We know that our aim is to limit global warming to 1.5ºC. This was reaffirmed again by the G20 in Rome. We know that we are not there yet, because the latest UN report tells us that our current trajectories take us well over 2ºC. The key to our collective action is to accelerate efforts to define credible national strategies that will allow us to remain at maximum 1.5ºC. This implies reducing emissions of CO2, as well as the other greenhouse gases such as methane or HFCs.
Emmanuel Macron, President of France

Major cities including Paris and its suburbs, Lyon, and Grenoble have already implemented low emission zones. In addition to that, the new French mobility orientation law requires low emission zones where air pollution limits are regularly exceeded which will soon lead to similar actions in other cities.

France has made climate finance a priority, with President Emmanuel Macron announcing in 2019 that the country would double its contribution to the Green Climate Fund, stating that "Protecting those most vulnerable to the impacts of climate change is everyone’s responsibility.” In 2018, France provided €5 billion in climate finance to developing countries, mostly through the French Development Agency AFD, and has committed to providing a similar amount each year until 2020.

In 2019, France passed the Law on Energy and Climate to introduce the objective of carbon neutrality by 2050 as part of its commitment to the 2015 Paris Agreement. The National low carbon strategy was updated in 2020 to reflect the objective of carbon neutrality, which requires 2050 emissions to be reduced to 1/6th of 1990 levels. This objective is more ambitious in comparison to the first National low carbon strategy, which aimed at a 75% reduction of greenhouse gas emissions by 2050 compared to 1990 levels. The strategy also aims to achieve the national objective of a 40% reduction in greenhouse gas emissions by 2030 compared to 1990 levels. Recognizing that short-lived climate pollutants are a critical part of this work, the country also committed to ceasing all coal power plant operations by 2022.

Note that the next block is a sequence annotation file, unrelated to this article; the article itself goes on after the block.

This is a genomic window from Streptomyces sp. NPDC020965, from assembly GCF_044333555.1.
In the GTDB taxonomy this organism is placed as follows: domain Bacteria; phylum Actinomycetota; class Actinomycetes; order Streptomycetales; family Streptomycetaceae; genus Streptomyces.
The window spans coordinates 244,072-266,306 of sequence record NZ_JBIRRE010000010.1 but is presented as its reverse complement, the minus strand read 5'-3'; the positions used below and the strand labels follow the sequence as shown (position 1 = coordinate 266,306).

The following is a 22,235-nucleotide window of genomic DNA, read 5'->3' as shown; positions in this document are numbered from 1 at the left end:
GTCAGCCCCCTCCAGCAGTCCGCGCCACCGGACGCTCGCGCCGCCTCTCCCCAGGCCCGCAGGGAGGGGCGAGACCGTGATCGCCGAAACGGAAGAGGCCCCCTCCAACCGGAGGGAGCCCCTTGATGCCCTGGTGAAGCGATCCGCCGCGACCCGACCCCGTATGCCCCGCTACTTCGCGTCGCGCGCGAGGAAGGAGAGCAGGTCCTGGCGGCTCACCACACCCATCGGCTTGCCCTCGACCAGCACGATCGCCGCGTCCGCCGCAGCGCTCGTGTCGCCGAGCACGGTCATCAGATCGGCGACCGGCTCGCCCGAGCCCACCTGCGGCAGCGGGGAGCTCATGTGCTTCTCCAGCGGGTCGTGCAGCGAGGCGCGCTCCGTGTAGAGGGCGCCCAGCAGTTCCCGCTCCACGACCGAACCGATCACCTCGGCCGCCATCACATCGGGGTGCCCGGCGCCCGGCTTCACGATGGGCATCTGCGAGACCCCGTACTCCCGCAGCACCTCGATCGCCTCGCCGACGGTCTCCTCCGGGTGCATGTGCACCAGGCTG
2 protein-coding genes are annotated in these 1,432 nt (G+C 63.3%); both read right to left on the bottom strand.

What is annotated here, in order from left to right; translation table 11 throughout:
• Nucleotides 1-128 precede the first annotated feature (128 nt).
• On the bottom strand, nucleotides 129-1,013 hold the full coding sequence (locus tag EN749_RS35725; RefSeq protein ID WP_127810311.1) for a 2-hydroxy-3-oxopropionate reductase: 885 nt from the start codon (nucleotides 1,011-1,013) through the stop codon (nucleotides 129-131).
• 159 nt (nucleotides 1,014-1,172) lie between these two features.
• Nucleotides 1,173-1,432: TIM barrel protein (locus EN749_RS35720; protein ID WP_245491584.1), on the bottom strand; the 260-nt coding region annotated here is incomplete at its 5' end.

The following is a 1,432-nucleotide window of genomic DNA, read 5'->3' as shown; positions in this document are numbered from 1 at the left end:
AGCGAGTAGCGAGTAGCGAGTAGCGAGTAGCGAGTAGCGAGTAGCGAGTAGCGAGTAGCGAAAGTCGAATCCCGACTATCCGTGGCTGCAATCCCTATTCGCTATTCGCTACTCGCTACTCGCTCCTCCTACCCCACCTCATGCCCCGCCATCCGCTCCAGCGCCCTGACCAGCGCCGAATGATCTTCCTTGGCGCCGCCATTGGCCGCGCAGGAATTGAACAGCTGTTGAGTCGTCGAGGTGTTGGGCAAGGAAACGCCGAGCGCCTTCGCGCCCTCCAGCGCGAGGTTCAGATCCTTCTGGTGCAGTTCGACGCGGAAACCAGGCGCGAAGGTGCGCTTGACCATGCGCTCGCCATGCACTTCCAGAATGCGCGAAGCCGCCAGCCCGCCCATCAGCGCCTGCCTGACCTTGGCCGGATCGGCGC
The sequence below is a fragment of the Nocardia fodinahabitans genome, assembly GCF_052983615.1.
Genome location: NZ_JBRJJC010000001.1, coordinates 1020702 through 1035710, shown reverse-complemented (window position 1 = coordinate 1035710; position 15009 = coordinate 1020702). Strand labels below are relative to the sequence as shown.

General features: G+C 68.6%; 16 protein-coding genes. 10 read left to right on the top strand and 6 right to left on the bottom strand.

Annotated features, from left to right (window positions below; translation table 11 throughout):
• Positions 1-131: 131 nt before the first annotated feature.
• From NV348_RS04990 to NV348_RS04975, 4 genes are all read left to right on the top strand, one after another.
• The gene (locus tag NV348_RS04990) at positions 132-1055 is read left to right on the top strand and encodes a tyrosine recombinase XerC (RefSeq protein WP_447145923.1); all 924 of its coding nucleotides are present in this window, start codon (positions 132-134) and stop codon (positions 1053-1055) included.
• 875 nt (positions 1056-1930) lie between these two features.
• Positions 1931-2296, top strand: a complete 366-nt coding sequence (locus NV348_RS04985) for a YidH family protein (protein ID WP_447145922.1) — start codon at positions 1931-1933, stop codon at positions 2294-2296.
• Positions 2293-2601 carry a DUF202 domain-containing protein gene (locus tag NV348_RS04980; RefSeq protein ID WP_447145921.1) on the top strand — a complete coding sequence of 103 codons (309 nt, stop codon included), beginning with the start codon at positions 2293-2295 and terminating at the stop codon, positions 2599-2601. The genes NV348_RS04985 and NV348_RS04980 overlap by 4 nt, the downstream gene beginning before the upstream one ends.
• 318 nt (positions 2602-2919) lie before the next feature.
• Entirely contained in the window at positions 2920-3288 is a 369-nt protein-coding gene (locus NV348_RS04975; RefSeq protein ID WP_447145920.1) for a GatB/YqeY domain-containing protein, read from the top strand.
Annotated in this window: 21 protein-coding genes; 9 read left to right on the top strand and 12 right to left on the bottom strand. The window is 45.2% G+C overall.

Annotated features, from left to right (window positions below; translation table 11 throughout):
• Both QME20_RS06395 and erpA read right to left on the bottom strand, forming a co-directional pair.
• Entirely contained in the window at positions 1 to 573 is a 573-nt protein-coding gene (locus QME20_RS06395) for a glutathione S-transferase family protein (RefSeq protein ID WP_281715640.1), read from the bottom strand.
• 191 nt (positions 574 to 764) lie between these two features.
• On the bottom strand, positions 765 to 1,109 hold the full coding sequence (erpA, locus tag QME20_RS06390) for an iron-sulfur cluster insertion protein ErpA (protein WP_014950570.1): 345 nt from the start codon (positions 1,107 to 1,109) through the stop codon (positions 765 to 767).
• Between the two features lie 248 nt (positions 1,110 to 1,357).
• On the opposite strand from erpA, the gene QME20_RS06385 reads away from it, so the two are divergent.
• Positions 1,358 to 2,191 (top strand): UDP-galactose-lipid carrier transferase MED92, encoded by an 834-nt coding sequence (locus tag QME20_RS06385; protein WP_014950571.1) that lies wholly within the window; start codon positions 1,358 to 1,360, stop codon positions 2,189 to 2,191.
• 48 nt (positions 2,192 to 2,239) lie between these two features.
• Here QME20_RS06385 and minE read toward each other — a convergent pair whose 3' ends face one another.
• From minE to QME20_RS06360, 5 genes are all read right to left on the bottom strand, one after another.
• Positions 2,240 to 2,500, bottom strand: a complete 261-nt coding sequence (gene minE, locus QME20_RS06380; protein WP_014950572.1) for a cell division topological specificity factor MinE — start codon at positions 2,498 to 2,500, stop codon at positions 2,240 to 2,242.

Counteracting food waste and loss is also a national priority. In 2020, the Anti-waste law for a circular economy committed the country to halving food waste by 2025 for the retail and catering sectors and by 2030 for the other sectors through a mix of public and private commitments. In this area of combatting short-lived climate pollutants, France is committed to multi-sectoral action with the recognition that no country, branch of government, or area of the economy can act in isolation to successfully achieve climate benefits.

France supports CCAC projects in developing countries as a donor to the CCAC Trust Fund. Details about France's contributions and pledges can be found here. Read below for more highlights of France’s work.  

Other activities


  • In 2018, France developed the Methane Energy and Nitrogen Autonomy Plan, an agricultural approach that aims to cut emissions by reducing the overall use of inputs and increase the use of organic fertilizers. The country is also committed to action on manure management, aiming to have 1,000 biogas plants by 2020 (up from just 90 in 2012 and 400 in late 2017).